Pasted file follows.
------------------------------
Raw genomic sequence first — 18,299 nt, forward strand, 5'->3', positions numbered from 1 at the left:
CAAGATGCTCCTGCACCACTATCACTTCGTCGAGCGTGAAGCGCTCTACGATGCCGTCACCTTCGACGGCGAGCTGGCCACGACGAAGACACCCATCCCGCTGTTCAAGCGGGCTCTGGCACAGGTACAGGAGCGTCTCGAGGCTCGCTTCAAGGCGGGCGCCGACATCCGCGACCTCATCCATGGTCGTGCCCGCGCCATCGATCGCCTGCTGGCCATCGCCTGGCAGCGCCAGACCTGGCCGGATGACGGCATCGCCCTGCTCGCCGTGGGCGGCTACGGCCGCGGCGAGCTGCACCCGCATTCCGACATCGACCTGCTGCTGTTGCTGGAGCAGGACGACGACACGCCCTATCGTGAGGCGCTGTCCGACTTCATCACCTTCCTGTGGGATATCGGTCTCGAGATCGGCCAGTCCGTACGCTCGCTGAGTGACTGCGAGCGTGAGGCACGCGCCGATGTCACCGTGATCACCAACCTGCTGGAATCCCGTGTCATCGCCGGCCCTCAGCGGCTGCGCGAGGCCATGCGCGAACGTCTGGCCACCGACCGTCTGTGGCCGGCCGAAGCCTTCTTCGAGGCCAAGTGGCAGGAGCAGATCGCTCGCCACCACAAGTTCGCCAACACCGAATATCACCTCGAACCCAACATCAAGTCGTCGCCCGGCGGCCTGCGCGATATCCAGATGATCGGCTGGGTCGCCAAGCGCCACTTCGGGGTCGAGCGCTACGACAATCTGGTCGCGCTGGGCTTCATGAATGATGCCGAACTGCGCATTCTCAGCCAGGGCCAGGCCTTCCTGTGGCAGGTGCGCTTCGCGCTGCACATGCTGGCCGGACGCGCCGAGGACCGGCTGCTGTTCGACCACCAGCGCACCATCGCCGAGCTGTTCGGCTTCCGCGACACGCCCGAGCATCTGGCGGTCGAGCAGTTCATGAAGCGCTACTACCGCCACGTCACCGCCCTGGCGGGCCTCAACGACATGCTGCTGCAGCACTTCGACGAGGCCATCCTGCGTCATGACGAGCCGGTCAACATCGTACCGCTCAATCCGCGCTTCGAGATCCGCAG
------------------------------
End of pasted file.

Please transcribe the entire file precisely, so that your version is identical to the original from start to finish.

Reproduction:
Raw genomic sequence first — 18,299 nt, forward strand, 5'->3', positions numbered from 1 at the left:
CAAGATGCTCCTGCACCACTATCACTTCGTCGAGCGTGAAGCGCTCTACGATGCCGTCACCTTCGACGGCGAGCTGGCCACGACGAAGACACCCATCCCGCTGTTCAAGCGGGCTCTGGCACAGGTACAGGAGCGTCTCGAGGCTCGCTTCAAGGCGGGCGCCGACATCCGCGACCTCATCCATGGTCGTGCCCGCGCCATCGATCGCCTGCTGGCCATCGCCTGGCAGCGCCAGACCTGGCCGGATGACGGCATCGCCCTGCTCGCCGTGGGCGGCTACGGCCGCGGCGAGCTGCACCCGCATTCCGACATCGACCTGCTGCTGTTGCTGGAGCAGGACGACGACACGCCCTATCGTGAGGCGCTGTCCGACTTCATCACCTTCCTGTGGGATATCGGTCTCGAGATCGGCCAGTCCGTACGCTCGCTGAGTGACTGCGAGCGTGAGGCACGCGCCGATGTCACCGTGATCACCAACCTGCTGGAATCCCGTGTCATCGCCGGCCCTCAGCGGCTGCGCGAGGCCATGCGCGAACGTCTGGCCACCGACCGTCTGTGGCCGGCCGAAGCCTTCTTCGAGGCCAAGTGGCAGGAGCAGATCGCTCGCCACCACAAGTTCGCCAACACCGAATATCACCTCGAACCCAACATCAAGTCGTCGCCCGGCGGCCTGCGCGATATCCAGATGATCGGCTGGGTCGCCAAGCGCCACTTCGGGGTCGAGCGCTACGACAATCTGGTCGCGCTGGGCTTCATGAATGATGCCGAACTGCGCATTCTCAGCCAGGGCCAGGCCTTCCTGTGGCAGGTGCGCTTCGCGCTGCACATGCTGGCCGGACGCGCCGAGGACCGGCTGCTGTTCGACCACCAGCGCACCATCGCCGAGCTGTTCGGCTTCCGCGACACGCCCGAGCATCTGGCGGTCGAGCAGTTCATGAAGCGCTACTACCGCCACGTCACCGCCCTGGCGGGCCTCAACGACATGCTGCTGCAGCACTTCGACGAGGCCATCCTGCGTCATGACGAGCCGGTCAACATCGTACCGCTCAATCCGCGCTTCGAGATCCGCAG